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The tide of history is against this idea. 

It's not yet being done. Desalination is currently a big and growing industry. 

Iceberg towing will get more expensive over time. Desalination will get cheaper as new technology gets developed.

Desalinated water is ready to use. An iceberg needs handling to get the water to where it's wanted. 

 

I like the idea of the saltwater greenhouse. I actually thought of it independently, and researched it, and found that someone was already doing it.

I have my own variation in my head, where you pump up salt water into greenhouses, and you grow mangroves in the greenhouses. Mangroves can grow in seawater, you can cultivate mangrove oysters among the roots, use the leaves as fodder, use the wood as fuel, and catch the condensation as fresh water.

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19 hours ago, Ken Fabian said:

[...] Greenhouse based cropping, with solar power and thermal desalination of sea water appears to be working effectively in South Australia. Very efficient water use and solar powered climate control appears integral to the success of Sundrop Farms. I doubt the desalination is the biggest issue or expense. [...]

If wasting water like European agriculture does, desalination is prohibitively expensive, even by reverse osmosis. Up to now, desalination can feed houses where water is too scarce, typically in some Spanish touristic cities.

Water-saving growing methods in greenhouses may afford desalinated water. But can it grow wheat, or even maize and soya? In all these projects I see tomatoes, more expensive per kg than cattle feed. This may make the difference.

I'm surprised that they use concentrated heat for desalination. Reverse osmosis is so much more energy-efficient that it pays for solar cells.

Not much information
https://en.wikipedia.org/wiki/Sundrop_Farms
http://www.sundropfarms.com/

2 minutes ago, mistermack said:

The tide of history is against this idea. 

It's not yet being done.

Well, history tells me that new technologies emerge.

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3 minutes ago, Enthalpy said:

Well, history tells me that new technologies emerge.

Yes, but I'm just pointing out how much of a start desalination has, on towing icebergs.

Also, desalination has a limitless supply of water. Icebergs are a finite resource, and removing them could possibly damage the local environment.

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3 minutes ago, mistermack said:

Iceberg towing will get more expensive over time. Desalination will get cheaper as new technology gets developed.

Why should moving icebergs get more expensive over time?

Technology gets cheaper as people make efforts for that.

Never tell "impossible for humans" and even less "because I don't see how".

A car for each family, a mobile phone that fits in your hand... all this was impossible before people made it possible. Even desalination was completely unthinkable on a commercial basis before people invented reverse osmosis.

2 minutes ago, mistermack said:

Icebergs are a finite resource

I wish all resources were as little finite as that one!

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4 minutes ago, Enthalpy said:

Why should moving icebergs get more expensive over time?

Because the main cost is fossil fuel. And there's not much that improved technology can do about that. As fossil fuels get scarcer, the cost will go up.

Edited by mistermack

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You meant fossil energies get scarcer and more expensive, I suppose?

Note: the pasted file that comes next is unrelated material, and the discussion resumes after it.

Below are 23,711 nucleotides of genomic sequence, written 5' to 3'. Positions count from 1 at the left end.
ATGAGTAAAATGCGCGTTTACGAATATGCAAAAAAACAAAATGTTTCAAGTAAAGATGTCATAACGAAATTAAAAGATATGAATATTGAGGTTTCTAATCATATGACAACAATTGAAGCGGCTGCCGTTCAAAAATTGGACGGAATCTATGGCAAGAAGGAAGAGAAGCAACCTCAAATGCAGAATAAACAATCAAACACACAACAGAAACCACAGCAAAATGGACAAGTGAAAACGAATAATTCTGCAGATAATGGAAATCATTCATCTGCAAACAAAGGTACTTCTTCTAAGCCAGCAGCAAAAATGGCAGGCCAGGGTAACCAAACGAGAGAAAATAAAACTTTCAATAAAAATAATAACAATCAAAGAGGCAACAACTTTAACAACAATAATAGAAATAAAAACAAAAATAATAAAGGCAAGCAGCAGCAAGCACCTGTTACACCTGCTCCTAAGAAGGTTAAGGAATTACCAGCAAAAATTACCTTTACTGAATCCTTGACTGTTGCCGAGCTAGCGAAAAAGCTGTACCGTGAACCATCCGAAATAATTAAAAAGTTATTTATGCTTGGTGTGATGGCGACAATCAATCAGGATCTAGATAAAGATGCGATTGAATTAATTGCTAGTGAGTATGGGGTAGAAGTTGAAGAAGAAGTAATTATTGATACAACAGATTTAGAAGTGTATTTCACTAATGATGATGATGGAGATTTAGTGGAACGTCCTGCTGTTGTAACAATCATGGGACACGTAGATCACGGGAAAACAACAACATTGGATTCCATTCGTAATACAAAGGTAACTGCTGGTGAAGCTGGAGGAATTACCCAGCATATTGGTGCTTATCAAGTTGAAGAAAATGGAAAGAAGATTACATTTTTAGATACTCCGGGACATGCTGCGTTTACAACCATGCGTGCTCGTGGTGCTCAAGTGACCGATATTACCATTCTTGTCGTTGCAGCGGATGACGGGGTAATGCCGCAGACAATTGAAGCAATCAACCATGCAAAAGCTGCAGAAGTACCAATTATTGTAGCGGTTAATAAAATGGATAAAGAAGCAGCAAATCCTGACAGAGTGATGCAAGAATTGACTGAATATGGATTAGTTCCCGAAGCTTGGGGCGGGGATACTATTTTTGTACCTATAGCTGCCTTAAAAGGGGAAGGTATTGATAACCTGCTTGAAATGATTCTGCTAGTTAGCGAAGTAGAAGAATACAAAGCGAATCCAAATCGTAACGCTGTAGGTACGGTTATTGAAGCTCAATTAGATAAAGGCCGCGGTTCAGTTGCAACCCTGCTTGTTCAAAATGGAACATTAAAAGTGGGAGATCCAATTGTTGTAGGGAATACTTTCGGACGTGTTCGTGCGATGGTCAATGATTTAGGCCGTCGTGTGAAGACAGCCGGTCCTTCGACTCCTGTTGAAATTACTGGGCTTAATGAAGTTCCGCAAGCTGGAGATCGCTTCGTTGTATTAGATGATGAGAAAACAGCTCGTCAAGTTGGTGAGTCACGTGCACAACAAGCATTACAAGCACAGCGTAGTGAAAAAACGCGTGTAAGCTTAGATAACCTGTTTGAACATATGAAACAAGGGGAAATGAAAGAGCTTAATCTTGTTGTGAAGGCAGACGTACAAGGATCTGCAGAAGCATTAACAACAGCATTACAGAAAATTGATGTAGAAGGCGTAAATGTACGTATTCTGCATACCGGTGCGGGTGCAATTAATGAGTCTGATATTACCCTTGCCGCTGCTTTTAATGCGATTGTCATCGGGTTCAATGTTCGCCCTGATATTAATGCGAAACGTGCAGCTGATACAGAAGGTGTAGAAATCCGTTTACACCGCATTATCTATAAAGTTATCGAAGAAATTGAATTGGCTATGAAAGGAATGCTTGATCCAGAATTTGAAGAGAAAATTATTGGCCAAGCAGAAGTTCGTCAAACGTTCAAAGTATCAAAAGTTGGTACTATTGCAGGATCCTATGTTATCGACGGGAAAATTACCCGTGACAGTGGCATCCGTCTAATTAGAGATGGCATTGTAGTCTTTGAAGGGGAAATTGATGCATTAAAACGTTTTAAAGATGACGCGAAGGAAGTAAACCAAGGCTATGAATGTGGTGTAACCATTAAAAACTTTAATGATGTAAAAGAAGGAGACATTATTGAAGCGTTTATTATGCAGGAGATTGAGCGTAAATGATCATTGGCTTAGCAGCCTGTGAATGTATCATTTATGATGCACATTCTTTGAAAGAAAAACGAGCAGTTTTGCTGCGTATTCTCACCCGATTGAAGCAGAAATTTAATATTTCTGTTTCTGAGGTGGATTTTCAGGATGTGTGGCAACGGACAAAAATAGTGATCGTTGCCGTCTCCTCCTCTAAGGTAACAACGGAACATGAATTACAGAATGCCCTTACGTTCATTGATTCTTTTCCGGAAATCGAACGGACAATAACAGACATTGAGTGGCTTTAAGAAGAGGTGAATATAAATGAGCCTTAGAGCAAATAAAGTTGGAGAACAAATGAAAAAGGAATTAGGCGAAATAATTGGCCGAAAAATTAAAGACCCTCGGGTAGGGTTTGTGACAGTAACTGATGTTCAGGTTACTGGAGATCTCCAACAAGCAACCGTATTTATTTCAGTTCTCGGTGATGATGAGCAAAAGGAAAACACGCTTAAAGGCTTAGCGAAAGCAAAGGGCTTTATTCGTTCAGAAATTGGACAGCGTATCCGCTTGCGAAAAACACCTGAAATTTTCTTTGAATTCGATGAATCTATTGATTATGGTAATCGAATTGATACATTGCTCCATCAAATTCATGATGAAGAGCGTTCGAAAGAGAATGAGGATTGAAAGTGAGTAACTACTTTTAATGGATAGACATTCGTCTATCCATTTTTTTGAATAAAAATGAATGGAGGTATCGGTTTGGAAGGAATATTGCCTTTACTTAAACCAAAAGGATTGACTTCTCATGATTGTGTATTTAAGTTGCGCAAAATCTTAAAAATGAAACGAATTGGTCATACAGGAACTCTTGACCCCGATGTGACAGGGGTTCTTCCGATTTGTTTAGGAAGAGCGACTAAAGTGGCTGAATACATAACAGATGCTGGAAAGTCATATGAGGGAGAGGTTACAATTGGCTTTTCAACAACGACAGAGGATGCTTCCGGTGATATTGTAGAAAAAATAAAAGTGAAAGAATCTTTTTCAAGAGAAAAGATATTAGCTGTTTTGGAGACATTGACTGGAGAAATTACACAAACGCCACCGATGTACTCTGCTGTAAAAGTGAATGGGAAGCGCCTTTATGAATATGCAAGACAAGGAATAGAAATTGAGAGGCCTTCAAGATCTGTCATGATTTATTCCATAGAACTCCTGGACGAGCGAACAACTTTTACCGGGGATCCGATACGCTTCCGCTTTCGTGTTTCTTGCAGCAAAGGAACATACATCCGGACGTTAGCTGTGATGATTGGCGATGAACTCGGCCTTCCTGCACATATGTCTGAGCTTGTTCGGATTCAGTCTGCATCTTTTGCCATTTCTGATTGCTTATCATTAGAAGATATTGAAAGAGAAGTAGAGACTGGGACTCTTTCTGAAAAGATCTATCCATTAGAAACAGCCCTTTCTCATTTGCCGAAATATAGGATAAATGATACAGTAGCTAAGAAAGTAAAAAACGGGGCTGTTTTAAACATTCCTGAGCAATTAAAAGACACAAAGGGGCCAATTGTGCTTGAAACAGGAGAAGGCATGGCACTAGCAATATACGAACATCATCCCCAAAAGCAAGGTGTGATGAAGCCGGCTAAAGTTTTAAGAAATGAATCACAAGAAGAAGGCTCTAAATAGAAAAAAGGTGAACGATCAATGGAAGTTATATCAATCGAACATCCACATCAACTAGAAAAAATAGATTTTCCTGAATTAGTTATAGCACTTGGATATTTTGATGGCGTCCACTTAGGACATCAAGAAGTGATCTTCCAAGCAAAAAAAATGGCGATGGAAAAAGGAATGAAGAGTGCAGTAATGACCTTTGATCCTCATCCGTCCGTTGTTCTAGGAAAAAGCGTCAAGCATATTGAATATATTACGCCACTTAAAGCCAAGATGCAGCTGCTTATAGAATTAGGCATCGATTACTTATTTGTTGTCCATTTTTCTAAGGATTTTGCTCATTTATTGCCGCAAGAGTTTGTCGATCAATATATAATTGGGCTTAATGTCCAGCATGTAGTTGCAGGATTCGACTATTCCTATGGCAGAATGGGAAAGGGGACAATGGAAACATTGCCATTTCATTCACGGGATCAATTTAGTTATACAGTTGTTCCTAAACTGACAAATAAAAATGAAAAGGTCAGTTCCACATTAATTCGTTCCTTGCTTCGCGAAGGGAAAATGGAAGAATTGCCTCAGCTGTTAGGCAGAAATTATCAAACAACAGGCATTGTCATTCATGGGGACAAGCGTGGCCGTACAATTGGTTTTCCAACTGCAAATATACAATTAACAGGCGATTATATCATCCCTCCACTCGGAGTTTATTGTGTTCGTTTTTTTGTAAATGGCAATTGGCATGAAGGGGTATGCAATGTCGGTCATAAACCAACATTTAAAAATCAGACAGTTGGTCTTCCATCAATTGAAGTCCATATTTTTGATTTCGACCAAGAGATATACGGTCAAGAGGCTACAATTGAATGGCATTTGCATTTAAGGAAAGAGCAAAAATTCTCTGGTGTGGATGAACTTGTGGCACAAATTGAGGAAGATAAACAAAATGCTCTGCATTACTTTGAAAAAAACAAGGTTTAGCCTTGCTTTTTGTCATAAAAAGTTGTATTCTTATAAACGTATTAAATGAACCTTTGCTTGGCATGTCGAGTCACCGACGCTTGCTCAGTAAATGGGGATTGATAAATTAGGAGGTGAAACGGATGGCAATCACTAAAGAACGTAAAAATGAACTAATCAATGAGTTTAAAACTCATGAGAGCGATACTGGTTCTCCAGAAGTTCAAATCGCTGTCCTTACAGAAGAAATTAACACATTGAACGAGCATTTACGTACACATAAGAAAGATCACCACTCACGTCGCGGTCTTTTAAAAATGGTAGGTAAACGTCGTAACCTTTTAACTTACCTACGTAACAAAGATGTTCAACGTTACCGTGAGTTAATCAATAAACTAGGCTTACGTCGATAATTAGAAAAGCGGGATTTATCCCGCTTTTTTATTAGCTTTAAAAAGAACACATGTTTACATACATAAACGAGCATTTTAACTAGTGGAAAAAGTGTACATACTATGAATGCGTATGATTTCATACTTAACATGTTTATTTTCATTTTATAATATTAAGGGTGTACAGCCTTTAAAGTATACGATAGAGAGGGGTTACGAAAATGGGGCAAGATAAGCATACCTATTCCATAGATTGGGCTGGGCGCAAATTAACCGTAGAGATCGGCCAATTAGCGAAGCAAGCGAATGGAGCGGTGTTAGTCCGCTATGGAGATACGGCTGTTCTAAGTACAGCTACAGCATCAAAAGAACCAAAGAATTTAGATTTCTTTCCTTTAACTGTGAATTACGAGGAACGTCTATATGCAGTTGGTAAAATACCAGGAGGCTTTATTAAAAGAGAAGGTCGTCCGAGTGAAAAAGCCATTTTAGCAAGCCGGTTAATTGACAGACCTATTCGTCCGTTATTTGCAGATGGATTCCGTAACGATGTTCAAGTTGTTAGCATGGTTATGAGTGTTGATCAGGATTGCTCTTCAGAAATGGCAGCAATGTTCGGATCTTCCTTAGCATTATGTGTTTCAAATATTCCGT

I've already suggested using wind to move the icebergs. Renewable energies get cheaper over time, very much so. Presently they're cheaper than nuclear electricity, and for the iceberg they make sense over a few trips.

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The technology isn't there, to move icebergs using renewables. And even if you managed to get a giant iceberg to the coast of Australia, how do you get the water onshore, and where is the market for such a sudden glut of fresh water? There are an awful lost of unsolved problems before you get the water to a customer.

Desalination plants can be designed and sized to supply an existing market, and can supply water continuously, rather than intermittently.

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I've already described the use of Darrieus rotors. They have run for decades in Québec.

I've already suggested how to get the water onshore.

The market for water in Capetown is to avoid a shortage. 3 years supply with 4 months reaction time is a permanent solution.

Again, "there are problems" does not mean "it cannot work". I should like to remind that desalination was absolutely unrealistic two decades ago.

And that not conceiving or reading all the solutions now does not make a project unrealistic. All the items around you are full of problems for which you ignore the solutions.

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12 minutes ago, Enthalpy said:

I've already suggested how to get the water onshore

Mining, melting and pumping are all expensive processes, involving a lot of infrastructure. Mining would be full of problems, as you would end up wasting a lot of the berg, over time. And if you mined it inside out, it would weaken as it got smaller. And you would need to melt it, before you could pump it. 

And once you get it onshore, you have to store it, so you need more infrastructure. 

Maybe, you could enclose the berg in a gigantic plastic sack, so that as you tow it northwards, you don't lose water, and it gradually melts. So that by the time you got to the destination, all you need to do is pump the melted water out of the sack, as it is required.

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4 hours ago, Enthalpy said:

Hi Arc, Ken Fabian and the others, thanks for your interest!